Yesterday, organising a last minute dinner party, our efforts were somewhat hampered by a sudden inability to contact people by phone. After checking our credit, trying two mobiles and the land line and still failing to get a ringing tone, we looked at each other and said simultaneously: check the news. It’s at times like this I remember that I very irresponsibly still haven’t gotten round to registering my presence here with the British Embassy.
These moments also remind me of my first visit to Lebanon, when gun battles broke out and Hizbollah militia occupied the western part of central Beirut and closed the airport. We were just getting accustomed to the dry patter of AK47s in the distance when, during dinner at friends, we were startled by a significantly closer string of explosions. Rushing to the window we were confronted, ironically, with fireworks.
The Lebanese don’t let much spoil their party mood. And locals can tell fireworks from gun battles and gun battles from mere celebratory gunfire (ie, the only casualties will be from stray bullets) in less time than it takes to jump up and check Naharnet or Google news. But we weren’t the only ones who stirred from the sofa. Every lit window in sight framed a silhouetted figure who emerged from the warm light to scour the dark neighbourhood for few moments before drifting away.
Risk is something the Lebanese have become as accustomed to as the sound of traffic, a background annoyance which waxes and wanes over time and is usually kept at a subconscious level. Living in Lebanon means living with a quiet undertone in your head making calculations about the time it would take to get you to the airport, which direction to head in if the airport is closed and many other unanswerable questions. The inner voice rarely gets insistent, but when it does, such as when the airport is already closed, fireworks may also make you jump.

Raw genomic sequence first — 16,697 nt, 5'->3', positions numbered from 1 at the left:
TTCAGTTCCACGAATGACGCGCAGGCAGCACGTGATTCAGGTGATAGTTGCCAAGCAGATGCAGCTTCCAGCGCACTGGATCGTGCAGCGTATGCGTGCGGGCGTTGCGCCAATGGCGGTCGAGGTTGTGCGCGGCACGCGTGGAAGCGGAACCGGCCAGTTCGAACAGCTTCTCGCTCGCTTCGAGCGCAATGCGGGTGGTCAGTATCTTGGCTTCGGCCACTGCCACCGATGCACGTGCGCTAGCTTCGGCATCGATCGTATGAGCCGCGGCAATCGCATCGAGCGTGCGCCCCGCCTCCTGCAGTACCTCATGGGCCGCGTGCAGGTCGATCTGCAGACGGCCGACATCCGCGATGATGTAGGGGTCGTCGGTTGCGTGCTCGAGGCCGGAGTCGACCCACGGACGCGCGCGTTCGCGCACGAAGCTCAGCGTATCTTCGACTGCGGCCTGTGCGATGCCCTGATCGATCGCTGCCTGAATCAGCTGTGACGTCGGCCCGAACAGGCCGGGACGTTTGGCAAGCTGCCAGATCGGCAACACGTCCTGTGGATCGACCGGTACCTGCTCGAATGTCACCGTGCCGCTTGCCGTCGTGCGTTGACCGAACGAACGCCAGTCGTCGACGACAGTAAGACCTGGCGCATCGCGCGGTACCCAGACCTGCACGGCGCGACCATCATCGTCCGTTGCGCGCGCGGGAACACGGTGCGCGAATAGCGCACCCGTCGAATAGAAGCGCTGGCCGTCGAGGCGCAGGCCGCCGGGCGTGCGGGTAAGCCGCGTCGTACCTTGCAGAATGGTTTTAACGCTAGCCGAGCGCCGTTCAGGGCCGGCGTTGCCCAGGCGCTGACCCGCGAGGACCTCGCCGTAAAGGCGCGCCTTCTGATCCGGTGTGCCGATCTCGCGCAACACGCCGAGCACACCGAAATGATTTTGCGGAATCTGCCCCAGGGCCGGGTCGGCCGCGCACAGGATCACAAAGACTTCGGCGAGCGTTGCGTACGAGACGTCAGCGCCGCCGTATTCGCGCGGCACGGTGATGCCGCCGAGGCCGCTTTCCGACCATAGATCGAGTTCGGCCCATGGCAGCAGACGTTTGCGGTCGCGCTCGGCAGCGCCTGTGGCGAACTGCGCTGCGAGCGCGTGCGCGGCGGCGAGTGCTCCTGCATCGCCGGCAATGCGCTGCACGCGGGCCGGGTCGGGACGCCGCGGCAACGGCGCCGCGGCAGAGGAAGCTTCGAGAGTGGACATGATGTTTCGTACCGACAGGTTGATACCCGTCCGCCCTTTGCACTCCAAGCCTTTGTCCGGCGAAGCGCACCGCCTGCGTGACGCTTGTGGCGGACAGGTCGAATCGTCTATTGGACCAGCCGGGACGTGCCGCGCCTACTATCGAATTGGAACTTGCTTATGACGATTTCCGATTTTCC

This time round the sudden collapse of the mobile networks coincided with the death of the Grand Ayatollah Mohammad Hussein Fadlallah, Lebanon’s leading Shi’ite cleric. The wildfire spread of this news may have caused the mobile blackout, unless it was just another infrastructure failure. However, the passing of this major public figure unlike that of others, provoked no violence, only grief.
By the time our guests were in the neighbourhood searching for our flat, mobile communications were back to normal and large amounts of fatayer bi-sbanikh and samboussek soon smothered any half-conceived notions we might have had about going anywhere fast.
Pitting daily preoccupations such as food and celebrations against the bigger picture of political instability is a tried and tested survival method for the Lebanese, fortifying their customary sang-froid and keeping them sane enough to react quickly when the ever-threatened dangers actually do materialise.